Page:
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Week of July 11, 2011

Volunteer spirit powers MBGNA

After working in purchasing and distribution at Ford Motor Co. for 32 years, Ron Heames retired. But his days of service were far from over.

Heames approached Matthaei Botanical Gardens and Nichols Arboretum (MBGNA) about volunteer opportunities. At first he gave one day a week, then after a year he asked the volunteer coordinator if he could increase his hours. Since then, Heames, who works in the display gardens and as a greenhouse assistant, averages 400 volunteer hours a year.

“I love it. I spend a lot of time outdoors and in off-seasons I do greenhouse work,” he says. “I’m not a gardener by hobby, so I’ve learned a lot about plants and flowers. And I get a real sense of accomplishment.” In the corporate world the results of one’s labors are sometimes difficult to see, Heames explains. “Here, I can see the results.”

Heames is among more than 1,900 volunteers who help MBGNA employees manage 700 acres of gardens, research areas and natural preserves around the Ann Arbor area. Of these volunteers, 400 regularly offer assistance throughout the year. In the 2009-10 fiscal year, volunteers donated 15,557 hours of service to MBGNA, says Tara Griffith, volunteer coordinator at MBGNA.

Heames works three days a week, four hours a day. During the warm months, he spends his time working with a horticulturalist tending to the Gateway Garden of New World Plants and the Alexandra Hicks Herb Knot Garden. In the winter, he assists in the greenhouse.

“I wanted to do something that contributed in some small way while enjoying what I was doing,” says Heames, an Ann Arbor resident who lives close to MBGNA. “I’m fortunate enough to have the time to come over and work on what’s necessary.”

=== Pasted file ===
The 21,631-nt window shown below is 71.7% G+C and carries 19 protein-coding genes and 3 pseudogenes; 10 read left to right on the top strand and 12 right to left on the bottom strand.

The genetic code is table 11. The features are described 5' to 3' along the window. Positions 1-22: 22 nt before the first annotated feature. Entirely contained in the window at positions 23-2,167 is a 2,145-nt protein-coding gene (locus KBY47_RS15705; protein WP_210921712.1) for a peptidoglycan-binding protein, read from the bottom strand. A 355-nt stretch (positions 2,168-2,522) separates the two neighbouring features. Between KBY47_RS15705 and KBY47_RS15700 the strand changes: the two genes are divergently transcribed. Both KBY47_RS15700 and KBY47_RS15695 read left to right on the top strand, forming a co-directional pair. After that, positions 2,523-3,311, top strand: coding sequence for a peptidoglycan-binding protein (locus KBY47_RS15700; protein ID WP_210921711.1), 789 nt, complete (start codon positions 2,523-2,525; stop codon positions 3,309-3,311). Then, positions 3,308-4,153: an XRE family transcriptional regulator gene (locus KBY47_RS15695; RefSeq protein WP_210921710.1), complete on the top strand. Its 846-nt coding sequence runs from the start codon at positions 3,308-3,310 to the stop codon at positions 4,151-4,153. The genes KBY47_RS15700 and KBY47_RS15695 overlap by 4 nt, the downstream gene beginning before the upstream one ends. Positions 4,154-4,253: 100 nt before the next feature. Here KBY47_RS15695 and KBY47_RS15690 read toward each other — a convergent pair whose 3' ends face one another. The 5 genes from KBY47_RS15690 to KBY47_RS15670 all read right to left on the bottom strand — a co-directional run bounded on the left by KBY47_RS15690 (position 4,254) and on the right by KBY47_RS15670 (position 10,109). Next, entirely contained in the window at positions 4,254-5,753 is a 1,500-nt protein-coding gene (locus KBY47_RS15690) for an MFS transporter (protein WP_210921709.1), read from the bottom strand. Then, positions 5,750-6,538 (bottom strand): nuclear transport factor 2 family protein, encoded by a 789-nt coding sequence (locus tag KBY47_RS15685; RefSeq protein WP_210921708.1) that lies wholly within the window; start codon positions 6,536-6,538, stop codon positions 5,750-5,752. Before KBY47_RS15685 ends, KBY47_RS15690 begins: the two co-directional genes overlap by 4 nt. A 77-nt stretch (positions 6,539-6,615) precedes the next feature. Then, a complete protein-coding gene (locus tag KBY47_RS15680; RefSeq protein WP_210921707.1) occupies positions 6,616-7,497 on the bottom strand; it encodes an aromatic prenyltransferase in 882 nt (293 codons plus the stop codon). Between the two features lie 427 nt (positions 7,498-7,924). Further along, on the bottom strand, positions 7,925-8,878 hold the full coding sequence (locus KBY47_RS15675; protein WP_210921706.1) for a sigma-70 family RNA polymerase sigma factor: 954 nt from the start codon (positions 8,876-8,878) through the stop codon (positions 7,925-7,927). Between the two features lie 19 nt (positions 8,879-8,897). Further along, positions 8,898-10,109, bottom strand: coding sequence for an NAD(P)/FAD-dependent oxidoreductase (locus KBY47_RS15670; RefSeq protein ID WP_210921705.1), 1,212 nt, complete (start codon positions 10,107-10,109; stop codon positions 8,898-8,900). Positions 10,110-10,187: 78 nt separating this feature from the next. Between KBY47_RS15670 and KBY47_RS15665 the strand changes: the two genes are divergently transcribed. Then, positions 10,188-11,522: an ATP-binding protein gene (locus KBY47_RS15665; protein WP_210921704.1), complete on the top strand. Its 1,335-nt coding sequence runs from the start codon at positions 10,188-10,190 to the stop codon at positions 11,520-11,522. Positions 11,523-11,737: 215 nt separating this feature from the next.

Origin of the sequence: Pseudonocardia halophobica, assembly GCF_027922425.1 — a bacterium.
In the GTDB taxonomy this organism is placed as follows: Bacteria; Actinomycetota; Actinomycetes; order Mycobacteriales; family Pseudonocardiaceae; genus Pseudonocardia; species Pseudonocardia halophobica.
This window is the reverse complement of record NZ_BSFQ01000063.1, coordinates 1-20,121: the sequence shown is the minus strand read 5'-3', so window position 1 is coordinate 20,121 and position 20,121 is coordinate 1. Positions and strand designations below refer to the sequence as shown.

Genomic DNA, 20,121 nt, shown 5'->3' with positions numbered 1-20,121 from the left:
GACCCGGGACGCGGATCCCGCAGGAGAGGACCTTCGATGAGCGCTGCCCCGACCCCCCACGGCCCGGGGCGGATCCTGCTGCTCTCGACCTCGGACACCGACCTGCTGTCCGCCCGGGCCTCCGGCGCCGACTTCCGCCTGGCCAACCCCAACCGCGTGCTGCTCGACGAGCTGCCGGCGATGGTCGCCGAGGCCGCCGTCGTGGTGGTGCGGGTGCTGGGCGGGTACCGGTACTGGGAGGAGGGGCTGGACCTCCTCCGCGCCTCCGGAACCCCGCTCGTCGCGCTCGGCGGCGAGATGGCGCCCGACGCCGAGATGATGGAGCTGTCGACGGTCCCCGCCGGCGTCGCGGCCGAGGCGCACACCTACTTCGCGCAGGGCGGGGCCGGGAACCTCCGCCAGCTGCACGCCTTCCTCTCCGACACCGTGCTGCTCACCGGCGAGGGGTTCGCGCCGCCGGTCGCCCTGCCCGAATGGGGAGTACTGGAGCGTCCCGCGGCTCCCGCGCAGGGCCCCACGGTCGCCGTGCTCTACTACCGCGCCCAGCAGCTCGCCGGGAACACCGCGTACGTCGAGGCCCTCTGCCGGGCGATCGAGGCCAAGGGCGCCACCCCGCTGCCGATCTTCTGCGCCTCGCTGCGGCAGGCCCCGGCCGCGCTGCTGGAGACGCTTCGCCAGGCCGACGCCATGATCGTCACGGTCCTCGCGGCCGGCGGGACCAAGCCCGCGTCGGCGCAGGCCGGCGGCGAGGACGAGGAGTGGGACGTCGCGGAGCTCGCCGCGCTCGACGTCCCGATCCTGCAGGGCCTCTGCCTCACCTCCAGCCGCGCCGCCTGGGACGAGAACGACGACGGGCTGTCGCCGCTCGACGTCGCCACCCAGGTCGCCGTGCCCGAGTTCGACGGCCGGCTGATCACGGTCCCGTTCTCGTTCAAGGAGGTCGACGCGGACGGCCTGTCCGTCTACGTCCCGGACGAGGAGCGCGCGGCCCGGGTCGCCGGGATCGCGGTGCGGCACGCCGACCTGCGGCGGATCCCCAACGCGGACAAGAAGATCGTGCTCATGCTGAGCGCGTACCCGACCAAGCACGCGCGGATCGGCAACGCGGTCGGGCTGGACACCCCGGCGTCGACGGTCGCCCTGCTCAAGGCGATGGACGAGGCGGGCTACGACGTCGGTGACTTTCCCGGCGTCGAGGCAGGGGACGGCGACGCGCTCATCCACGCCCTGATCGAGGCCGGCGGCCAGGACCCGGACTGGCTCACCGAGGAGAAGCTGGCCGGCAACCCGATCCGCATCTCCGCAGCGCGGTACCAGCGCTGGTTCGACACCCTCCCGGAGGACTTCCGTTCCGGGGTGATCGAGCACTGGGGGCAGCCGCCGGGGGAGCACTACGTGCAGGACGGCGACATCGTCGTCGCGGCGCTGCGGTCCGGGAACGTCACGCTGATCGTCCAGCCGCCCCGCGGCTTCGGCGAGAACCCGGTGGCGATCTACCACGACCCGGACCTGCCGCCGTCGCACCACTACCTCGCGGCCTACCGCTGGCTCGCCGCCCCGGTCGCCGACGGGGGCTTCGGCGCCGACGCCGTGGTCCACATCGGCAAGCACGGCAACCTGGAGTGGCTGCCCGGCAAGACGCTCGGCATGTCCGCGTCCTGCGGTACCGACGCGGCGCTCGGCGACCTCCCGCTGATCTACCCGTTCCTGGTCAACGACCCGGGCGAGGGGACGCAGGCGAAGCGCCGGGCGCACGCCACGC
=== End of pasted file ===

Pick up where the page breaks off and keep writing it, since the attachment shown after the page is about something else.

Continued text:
Volunteers are an essential component to operating MBGNA, Griffith says.

Ron Heames volunteers in the herb garden at Matthaei Botanical Gardens and Nichols Arboretum. Heames is among more than 1,900 MBGNA volunteers. Photo by Courtesy Matthaei Botanical Gardens and Nichols Arboretum.

“We could not accomplish our mission without the support of volunteers — whether they are pulling weeds in our display gardens, tackling invasive plant species in our natural areas or providing an educational tour for one of our many school groups,” Griffith says. “The continued support and enthusiasm that our volunteers bring is a constant inspiration to our staff, and we’re fortunate to have built a dedicated community of kindred volunteer spirits here at the Arb & Gardens.”

Another popular space to volunteer at is the Gaffield Children’s Garden, which opened to the public in fall 2009. It offers a unique area for learning and discovery that gives youngsters an opportunity to reconnect with nature in a playful way, Griffith says. The garden features more than a dozen special spaces including a natural builders garden; a habitat garden for exploring and imagining the homes of wild animals; a garden for attracting and encouraging butterflies; and secret spaces for children to find and create their own places in the garden. Volunteers help to maintain the themed gardens, lead special children’s activities and also act as ambassadors to visitors of all ages.